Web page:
After taking tip two and three into account, it is best to remain accountable with people you trust. Most people aren’t excited about sharing their weight weekly, but I do find that this motivates me to live a healthier lifestyle, if I know my weight will be broadcasted to other people. Choose wisely, though. You want people who you trust and who will uplift you, not tear you down.

You want people who can look at you objectively, meaning they don’t tear you down, but also they don’t falsely compliment you on being helpful. There is nothing more annoying than people looking at me in disgust and telling me I don’t need to lose weight. I appreciate the compliment, but I also need to take ownership of my own body and make a choice to lose weight on my own (or with a doctor if specific health risks apply). The best accountability partner you can find is the one that will love you for who you are, as you are, and offer uplifting words of advice and encouragement.

5. Ignore the Number On The Scale

We are obsessed with the scale. I do like the scale as a reference point, but the bottom line is: Am I healthy? Can I button my pants? And am I comfortable in my body? If the answer is yes to those three, then I am successful. It doesn’t matter what the number on the scale is. The number doesn’t change what I look like. Whether the scale says 90lbs or 190lbs, this is what I look like, and as long as I am healthy, I can button my pants and feel comfortable in my body, I can stop stressing about the number.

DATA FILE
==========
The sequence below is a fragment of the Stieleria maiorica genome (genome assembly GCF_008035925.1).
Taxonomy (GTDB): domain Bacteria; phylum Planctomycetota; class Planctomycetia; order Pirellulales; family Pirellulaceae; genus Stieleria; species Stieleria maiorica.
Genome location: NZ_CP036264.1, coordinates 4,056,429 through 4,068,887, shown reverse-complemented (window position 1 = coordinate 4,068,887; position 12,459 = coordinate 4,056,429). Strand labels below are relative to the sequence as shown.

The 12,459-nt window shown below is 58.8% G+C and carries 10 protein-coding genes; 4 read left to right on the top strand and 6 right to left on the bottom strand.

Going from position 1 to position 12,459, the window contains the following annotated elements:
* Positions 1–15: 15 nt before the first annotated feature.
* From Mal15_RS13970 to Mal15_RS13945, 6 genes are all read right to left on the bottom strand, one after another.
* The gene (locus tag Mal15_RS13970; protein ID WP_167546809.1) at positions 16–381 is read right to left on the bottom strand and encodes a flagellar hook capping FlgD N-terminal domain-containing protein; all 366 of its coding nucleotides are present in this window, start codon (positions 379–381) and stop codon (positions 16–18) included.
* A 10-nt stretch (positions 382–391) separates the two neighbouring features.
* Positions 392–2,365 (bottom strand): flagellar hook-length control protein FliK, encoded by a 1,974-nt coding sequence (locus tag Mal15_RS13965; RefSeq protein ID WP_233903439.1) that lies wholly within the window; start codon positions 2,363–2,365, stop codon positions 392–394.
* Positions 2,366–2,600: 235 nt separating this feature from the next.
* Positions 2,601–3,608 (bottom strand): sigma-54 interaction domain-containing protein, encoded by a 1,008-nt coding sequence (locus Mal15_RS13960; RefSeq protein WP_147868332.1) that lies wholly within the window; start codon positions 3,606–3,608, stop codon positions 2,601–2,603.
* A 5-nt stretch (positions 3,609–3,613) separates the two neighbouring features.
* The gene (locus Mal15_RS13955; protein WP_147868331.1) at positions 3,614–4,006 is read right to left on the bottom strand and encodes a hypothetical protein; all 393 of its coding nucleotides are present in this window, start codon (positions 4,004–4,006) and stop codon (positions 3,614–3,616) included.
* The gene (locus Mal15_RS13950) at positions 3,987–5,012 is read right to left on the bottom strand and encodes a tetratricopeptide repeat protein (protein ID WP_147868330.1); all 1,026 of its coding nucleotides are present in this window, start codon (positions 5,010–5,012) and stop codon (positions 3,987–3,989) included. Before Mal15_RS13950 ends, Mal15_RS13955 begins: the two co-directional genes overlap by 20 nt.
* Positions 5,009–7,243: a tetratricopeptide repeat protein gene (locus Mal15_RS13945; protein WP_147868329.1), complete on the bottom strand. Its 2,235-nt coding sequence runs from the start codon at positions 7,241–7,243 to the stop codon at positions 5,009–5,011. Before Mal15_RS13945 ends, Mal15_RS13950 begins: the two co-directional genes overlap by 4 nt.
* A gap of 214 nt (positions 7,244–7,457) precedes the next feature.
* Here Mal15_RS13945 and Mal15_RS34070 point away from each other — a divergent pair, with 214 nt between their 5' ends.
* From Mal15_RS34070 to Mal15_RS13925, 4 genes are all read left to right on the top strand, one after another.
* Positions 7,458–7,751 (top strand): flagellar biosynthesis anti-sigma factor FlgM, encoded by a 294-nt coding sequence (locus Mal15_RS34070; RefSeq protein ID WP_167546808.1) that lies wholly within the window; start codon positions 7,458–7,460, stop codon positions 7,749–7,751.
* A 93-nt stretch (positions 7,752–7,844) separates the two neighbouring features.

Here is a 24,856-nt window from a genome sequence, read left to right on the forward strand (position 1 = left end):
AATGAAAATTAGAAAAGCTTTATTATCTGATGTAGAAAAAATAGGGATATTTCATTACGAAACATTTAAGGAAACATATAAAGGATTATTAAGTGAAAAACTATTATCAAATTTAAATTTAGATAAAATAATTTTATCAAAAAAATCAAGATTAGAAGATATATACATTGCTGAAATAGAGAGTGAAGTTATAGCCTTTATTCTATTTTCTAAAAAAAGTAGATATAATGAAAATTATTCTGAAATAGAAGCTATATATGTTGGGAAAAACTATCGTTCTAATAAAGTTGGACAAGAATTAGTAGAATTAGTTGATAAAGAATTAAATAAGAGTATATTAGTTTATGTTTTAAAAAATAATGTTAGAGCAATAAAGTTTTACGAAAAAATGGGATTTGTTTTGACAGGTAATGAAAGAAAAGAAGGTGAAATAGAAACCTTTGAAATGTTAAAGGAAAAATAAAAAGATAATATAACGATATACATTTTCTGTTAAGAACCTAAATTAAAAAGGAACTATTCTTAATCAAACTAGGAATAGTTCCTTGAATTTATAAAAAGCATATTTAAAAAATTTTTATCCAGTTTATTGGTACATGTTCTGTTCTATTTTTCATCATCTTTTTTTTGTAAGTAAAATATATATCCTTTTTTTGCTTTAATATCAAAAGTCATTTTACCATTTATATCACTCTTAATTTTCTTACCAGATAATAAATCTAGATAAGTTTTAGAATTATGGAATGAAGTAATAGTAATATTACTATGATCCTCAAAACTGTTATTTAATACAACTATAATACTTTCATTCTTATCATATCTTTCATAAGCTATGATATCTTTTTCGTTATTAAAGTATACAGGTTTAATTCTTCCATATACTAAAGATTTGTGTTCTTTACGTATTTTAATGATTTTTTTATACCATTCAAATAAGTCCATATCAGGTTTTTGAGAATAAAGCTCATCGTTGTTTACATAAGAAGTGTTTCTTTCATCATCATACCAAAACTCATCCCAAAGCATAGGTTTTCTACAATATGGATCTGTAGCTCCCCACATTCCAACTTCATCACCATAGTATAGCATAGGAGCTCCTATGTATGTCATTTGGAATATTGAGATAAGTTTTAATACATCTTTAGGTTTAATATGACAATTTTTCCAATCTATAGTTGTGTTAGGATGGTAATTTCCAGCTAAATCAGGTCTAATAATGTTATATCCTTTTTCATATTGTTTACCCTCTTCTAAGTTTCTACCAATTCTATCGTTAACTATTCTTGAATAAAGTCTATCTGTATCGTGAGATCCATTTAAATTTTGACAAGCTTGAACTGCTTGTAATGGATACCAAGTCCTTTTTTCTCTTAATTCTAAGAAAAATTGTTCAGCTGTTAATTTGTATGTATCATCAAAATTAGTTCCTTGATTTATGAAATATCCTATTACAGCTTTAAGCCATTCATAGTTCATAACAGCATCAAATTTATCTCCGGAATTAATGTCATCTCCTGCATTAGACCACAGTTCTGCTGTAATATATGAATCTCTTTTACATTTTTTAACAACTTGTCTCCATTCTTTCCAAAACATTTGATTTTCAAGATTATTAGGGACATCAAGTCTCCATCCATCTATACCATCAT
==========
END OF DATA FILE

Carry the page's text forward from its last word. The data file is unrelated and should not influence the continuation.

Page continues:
6. Sustainability Of Your Weight Loss Program

I hate to admit it, but the best diets aren’t diets at all. They are lifestyle changes. I cannot stand to hear those words. Isn’t there a magic pill that allows me to eat what I want, let me lose weight, allow me never to have to work out again, and lowers my cholesterol? Apparently, there is no such pill. People have recommended so many healthy lifestyle changes to me, and the reality is that most of them aren’t sustainable. I am never going to give up pizza.